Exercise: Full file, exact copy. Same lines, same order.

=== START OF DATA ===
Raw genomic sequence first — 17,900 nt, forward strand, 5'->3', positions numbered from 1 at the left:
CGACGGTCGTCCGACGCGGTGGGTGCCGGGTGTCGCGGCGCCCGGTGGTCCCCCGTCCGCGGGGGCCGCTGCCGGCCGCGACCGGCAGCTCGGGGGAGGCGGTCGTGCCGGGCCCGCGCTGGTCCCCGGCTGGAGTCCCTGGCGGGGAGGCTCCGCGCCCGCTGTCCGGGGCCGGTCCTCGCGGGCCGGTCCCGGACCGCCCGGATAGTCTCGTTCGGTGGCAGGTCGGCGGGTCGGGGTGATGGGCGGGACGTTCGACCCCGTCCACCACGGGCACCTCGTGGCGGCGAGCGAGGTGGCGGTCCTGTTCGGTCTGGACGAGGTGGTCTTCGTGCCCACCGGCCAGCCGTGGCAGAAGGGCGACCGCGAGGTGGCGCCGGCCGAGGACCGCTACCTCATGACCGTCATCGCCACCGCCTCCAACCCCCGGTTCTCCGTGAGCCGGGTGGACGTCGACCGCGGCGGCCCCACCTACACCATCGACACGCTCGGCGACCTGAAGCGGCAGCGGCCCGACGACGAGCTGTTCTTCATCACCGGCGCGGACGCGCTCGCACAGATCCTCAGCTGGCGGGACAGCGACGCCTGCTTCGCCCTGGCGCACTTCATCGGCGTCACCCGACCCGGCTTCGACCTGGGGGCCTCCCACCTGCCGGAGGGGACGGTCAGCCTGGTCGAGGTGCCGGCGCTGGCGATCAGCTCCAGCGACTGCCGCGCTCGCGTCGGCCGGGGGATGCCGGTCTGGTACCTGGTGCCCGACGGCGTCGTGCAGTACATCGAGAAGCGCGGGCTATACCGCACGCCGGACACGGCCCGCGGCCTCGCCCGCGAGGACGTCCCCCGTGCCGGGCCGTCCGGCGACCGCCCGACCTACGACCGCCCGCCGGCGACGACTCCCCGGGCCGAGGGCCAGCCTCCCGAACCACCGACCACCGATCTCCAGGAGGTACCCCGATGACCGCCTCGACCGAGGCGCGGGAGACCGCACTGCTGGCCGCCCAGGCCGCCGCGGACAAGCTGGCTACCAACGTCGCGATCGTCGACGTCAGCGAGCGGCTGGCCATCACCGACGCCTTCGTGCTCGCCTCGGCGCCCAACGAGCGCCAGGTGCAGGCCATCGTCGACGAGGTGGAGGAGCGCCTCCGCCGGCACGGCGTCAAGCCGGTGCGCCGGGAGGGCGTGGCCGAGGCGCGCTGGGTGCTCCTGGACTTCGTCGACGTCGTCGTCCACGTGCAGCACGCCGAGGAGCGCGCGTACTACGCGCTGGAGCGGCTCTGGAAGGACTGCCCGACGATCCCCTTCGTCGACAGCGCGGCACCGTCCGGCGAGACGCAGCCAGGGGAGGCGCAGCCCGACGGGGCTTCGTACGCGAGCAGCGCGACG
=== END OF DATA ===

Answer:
Raw genomic sequence first — 17,900 nt, forward strand, 5'->3', positions numbered from 1 at the left:
CGACGGTCGTCCGACGCGGTGGGTGCCGGGTGTCGCGGCGCCCGGTGGTCCCCCGTCCGCGGGGGCCGCTGCCGGCCGCGACCGGCAGCTCGGGGGAGGCGGTCGTGCCGGGCCCGCGCTGGTCCCCGGCTGGAGTCCCTGGCGGGGAGGCTCCGCGCCCGCTGTCCGGGGCCGGTCCTCGCGGGCCGGTCCCGGACCGCCCGGATAGTCTCGTTCGGTGGCAGGTCGGCGGGTCGGGGTGATGGGCGGGACGTTCGACCCCGTCCACCACGGGCACCTCGTGGCGGCGAGCGAGGTGGCGGTCCTGTTCGGTCTGGACGAGGTGGTCTTCGTGCCCACCGGCCAGCCGTGGCAGAAGGGCGACCGCGAGGTGGCGCCGGCCGAGGACCGCTACCTCATGACCGTCATCGCCACCGCCTCCAACCCCCGGTTCTCCGTGAGCCGGGTGGACGTCGACCGCGGCGGCCCCACCTACACCATCGACACGCTCGGCGACCTGAAGCGGCAGCGGCCCGACGACGAGCTGTTCTTCATCACCGGCGCGGACGCGCTCGCACAGATCCTCAGCTGGCGGGACAGCGACGCCTGCTTCGCCCTGGCGCACTTCATCGGCGTCACCCGACCCGGCTTCGACCTGGGGGCCTCCCACCTGCCGGAGGGGACGGTCAGCCTGGTCGAGGTGCCGGCGCTGGCGATCAGCTCCAGCGACTGCCGCGCTCGCGTCGGCCGGGGGATGCCGGTCTGGTACCTGGTGCCCGACGGCGTCGTGCAGTACATCGAGAAGCGCGGGCTATACCGCACGCCGGACACGGCCCGCGGCCTCGCCCGCGAGGACGTCCCCCGTGCCGGGCCGTCCGGCGACCGCCCGACCTACGACCGCCCGCCGGCGACGACTCCCCGGGCCGAGGGCCAGCCTCCCGAACCACCGACCACCGATCTCCAGGAGGTACCCCGATGACCGCCTCGACCGAGGCGCGGGAGACCGCACTGCTGGCCGCCCAGGCCGCCGCGGACAAGCTGGCTACCAACGTCGCGATCGTCGACGTCAGCGAGCGGCTGGCCATCACCGACGCCTTCGTGCTCGCCTCGGCGCCCAACGAGCGCCAGGTGCAGGCCATCGTCGACGAGGTGGAGGAGCGCCTCCGCCGGCACGGCGTCAAGCCGGTGCGCCGGGAGGGCGTGGCCGAGGCGCGCTGGGTGCTCCTGGACTTCGTCGACGTCGTCGTCCACGTGCAGCACGCCGAGGAGCGCGCGTACTACGCGCTGGAGCGGCTCTGGAAGGACTGCCCGACGATCCCCTTCGTCGACAGCGCGGCACCGTCCGGCGAGACGCAGCCAGGGGAGGCGCAGCCCGACGGGGCTTCGTACGCGAGCAGCGCGACG